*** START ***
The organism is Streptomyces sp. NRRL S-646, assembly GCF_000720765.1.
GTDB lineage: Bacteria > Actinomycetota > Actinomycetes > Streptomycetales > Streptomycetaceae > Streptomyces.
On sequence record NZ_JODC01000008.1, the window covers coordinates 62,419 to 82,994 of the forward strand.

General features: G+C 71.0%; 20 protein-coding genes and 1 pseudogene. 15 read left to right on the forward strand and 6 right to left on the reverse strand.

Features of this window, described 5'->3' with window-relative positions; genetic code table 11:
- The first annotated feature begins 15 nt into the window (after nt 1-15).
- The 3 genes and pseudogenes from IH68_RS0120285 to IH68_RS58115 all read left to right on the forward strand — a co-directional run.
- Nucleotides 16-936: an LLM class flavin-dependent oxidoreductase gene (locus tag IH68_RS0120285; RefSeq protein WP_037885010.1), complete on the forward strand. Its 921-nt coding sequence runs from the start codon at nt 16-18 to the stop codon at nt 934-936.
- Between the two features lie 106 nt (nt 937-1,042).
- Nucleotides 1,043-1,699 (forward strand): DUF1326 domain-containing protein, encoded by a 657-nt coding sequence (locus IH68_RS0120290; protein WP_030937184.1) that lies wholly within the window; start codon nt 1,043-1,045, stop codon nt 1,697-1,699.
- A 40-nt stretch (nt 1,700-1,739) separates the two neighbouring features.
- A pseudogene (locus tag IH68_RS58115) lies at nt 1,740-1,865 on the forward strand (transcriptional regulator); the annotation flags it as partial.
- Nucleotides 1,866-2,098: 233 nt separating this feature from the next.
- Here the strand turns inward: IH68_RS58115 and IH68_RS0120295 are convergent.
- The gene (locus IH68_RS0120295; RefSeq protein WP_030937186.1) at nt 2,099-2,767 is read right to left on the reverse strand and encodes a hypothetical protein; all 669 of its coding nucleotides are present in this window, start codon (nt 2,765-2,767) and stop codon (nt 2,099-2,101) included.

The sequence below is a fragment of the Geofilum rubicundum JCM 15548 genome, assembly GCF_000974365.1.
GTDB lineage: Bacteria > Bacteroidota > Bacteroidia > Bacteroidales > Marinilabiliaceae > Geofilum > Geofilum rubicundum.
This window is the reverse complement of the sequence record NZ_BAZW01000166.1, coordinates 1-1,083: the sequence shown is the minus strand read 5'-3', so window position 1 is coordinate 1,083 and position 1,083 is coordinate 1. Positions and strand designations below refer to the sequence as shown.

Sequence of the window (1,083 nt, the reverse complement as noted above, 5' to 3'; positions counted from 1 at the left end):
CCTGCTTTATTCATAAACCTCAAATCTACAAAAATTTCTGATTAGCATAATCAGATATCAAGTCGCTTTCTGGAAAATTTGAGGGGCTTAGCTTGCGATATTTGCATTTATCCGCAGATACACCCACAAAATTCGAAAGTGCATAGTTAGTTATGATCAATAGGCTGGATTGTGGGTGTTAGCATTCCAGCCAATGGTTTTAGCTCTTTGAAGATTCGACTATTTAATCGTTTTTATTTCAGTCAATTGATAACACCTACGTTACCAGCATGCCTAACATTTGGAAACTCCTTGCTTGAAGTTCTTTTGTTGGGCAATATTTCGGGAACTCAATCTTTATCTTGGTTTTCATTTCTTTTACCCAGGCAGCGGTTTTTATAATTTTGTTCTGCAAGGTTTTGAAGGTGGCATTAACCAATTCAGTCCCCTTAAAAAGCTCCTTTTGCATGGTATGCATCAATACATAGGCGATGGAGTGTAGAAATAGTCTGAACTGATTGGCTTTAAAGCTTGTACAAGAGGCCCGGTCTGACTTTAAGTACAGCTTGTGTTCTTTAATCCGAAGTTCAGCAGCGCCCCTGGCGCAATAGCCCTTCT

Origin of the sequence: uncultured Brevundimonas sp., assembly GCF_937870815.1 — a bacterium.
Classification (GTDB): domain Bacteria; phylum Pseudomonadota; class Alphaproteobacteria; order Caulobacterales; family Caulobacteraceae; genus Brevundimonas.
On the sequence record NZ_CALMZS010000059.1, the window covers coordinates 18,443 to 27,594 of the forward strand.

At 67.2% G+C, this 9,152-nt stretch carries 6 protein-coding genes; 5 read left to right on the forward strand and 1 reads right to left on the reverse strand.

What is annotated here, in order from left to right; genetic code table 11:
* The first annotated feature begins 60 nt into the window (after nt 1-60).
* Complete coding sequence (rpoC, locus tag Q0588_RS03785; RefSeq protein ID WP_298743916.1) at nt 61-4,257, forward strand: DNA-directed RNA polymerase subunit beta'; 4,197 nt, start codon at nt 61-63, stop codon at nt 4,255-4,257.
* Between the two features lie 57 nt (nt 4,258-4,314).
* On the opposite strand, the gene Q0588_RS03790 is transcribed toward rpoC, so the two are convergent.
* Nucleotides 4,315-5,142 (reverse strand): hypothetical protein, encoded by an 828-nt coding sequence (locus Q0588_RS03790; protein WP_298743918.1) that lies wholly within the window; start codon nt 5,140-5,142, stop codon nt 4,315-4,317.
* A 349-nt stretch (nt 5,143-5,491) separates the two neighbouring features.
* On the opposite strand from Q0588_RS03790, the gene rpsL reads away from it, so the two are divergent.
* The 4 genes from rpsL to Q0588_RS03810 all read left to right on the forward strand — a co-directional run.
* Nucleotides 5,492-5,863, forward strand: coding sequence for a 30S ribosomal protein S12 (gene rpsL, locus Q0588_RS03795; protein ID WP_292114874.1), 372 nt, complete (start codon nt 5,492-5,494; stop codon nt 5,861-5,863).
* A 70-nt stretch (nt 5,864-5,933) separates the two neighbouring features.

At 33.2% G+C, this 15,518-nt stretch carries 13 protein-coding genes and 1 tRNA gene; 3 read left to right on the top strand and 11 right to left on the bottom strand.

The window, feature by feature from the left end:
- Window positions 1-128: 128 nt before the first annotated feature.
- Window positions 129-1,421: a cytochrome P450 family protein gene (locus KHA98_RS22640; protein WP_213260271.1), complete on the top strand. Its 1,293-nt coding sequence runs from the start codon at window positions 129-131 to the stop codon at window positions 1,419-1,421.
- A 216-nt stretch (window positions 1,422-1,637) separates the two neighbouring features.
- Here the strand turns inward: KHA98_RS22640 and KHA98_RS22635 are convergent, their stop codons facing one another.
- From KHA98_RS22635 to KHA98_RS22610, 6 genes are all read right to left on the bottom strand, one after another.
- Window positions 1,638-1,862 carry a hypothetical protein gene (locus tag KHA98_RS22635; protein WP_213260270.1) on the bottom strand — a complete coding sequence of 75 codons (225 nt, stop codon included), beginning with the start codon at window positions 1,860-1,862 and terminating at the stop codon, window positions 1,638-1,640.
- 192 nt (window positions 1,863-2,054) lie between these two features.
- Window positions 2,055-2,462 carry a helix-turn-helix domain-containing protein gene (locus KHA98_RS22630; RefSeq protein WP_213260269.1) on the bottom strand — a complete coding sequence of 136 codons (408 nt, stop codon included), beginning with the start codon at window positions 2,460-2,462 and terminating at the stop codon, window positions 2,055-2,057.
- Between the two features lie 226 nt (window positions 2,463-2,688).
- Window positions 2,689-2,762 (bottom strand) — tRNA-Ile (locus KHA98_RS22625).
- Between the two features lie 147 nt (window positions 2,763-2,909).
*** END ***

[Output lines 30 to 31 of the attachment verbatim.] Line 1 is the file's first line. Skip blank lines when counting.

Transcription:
* Nucleotides 4,315-5,142 (reverse strand): hypothetical protein, encoded by an 828-nt coding sequence (locus Q0588_RS03790; protein WP_298743918.1) that lies wholly within the window; start codon nt 5,140-5,142, stop codon nt 4,315-4,317.
* A 349-nt stretch (nt 5,143-5,491) separates the two neighbouring features.